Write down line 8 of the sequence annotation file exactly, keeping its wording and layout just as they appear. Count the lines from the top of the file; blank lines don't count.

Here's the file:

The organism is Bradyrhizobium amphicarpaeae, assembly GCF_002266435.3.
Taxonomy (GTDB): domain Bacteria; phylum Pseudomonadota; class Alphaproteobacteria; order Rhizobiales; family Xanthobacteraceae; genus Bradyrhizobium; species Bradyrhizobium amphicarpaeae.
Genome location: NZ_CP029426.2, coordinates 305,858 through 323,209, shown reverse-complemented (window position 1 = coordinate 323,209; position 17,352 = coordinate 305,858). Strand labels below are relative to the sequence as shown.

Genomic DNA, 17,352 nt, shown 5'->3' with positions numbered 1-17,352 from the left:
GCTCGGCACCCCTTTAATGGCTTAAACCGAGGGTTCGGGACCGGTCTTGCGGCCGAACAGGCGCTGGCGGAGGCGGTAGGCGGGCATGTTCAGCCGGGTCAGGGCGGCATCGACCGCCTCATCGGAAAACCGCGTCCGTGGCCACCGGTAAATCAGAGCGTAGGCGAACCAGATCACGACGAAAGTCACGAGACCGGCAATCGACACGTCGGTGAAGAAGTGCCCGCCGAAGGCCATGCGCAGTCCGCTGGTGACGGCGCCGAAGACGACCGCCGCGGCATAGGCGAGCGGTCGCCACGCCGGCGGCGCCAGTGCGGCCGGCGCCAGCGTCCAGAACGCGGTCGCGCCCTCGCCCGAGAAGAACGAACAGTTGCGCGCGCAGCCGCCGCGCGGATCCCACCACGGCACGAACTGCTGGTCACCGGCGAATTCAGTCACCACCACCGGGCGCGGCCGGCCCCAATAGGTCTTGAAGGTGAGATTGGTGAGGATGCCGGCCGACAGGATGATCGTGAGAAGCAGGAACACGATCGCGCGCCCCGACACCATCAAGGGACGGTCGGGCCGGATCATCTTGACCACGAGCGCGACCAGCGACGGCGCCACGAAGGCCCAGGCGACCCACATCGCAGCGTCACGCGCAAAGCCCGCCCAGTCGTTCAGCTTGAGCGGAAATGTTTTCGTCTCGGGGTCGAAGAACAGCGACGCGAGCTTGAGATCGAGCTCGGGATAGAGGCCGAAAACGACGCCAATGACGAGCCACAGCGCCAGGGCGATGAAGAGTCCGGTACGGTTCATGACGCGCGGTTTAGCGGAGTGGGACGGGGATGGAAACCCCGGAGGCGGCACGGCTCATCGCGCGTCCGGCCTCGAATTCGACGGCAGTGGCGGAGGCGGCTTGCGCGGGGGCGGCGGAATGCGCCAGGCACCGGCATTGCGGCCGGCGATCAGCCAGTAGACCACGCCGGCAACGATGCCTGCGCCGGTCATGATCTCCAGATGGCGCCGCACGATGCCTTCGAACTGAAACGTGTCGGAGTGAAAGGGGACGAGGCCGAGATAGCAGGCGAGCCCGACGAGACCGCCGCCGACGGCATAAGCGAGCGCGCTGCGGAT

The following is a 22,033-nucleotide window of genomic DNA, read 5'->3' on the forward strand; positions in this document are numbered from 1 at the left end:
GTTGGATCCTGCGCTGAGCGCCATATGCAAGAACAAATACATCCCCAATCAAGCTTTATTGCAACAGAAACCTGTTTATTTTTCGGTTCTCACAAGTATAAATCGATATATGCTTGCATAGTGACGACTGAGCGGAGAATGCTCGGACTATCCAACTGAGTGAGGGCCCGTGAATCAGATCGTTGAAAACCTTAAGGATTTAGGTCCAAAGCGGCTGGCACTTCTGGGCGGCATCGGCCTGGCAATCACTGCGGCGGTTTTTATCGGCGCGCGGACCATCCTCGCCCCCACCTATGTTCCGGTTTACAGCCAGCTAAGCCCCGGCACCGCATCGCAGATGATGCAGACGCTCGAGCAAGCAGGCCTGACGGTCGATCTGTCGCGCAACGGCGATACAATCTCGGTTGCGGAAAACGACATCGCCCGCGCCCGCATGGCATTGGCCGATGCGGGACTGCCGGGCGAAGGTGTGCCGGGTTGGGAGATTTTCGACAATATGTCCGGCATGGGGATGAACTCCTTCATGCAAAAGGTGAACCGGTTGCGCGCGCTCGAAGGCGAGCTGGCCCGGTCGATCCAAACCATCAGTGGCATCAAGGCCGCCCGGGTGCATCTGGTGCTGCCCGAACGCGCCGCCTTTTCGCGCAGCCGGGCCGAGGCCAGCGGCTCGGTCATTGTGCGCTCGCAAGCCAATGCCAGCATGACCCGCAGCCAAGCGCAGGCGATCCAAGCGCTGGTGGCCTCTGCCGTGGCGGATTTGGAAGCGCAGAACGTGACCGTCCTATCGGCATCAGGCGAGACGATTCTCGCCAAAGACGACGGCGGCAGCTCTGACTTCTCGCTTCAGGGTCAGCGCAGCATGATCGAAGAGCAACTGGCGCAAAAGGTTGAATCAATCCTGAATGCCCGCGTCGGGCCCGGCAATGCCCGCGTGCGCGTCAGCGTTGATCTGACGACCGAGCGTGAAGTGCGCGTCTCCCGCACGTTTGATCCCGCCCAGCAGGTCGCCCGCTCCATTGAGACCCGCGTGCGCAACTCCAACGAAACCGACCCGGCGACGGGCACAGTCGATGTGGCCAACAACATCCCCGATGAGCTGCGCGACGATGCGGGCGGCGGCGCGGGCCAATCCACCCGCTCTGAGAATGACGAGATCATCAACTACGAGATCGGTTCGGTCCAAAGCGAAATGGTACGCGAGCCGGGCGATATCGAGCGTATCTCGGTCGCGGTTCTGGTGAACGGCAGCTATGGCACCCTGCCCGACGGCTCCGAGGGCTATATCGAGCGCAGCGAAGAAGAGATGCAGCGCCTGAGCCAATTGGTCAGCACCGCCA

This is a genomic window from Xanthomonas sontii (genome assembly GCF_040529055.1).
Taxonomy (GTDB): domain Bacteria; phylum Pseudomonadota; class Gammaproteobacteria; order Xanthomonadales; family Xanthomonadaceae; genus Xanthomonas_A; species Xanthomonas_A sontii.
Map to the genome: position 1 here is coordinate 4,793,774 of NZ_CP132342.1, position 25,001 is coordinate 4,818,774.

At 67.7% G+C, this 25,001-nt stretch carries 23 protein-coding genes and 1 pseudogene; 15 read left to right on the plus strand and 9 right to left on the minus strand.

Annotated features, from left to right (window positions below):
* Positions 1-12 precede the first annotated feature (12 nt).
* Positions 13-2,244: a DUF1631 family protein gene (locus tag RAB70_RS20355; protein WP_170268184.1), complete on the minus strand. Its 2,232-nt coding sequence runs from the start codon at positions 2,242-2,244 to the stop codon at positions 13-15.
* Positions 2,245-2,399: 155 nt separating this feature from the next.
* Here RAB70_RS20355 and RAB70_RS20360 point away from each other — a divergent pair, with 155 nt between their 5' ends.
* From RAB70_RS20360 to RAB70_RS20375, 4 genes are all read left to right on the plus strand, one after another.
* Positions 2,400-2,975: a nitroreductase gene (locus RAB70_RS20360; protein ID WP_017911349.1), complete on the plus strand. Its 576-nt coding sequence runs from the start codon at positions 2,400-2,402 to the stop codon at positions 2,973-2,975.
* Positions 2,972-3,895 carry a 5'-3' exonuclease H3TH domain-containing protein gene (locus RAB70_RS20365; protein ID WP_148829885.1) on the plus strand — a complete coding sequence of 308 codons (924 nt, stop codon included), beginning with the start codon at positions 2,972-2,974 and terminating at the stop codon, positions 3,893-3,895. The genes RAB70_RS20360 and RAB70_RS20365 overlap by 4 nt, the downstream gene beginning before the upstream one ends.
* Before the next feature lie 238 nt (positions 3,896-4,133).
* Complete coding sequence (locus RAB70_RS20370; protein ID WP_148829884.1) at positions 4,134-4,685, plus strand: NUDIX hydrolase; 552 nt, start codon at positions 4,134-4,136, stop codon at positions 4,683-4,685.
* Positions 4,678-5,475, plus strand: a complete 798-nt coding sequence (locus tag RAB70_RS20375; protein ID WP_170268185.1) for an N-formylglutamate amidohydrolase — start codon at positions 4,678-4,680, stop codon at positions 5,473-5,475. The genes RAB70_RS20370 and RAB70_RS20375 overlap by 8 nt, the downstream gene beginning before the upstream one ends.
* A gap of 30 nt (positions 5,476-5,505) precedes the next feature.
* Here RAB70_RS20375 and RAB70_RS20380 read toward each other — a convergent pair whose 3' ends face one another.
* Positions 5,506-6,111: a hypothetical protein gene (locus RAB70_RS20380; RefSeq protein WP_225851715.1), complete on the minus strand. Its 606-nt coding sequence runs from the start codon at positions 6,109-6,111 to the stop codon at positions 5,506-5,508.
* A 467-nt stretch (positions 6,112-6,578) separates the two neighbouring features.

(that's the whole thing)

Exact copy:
This is a genomic window from Xanthomonas sontii (genome assembly GCF_040529055.1).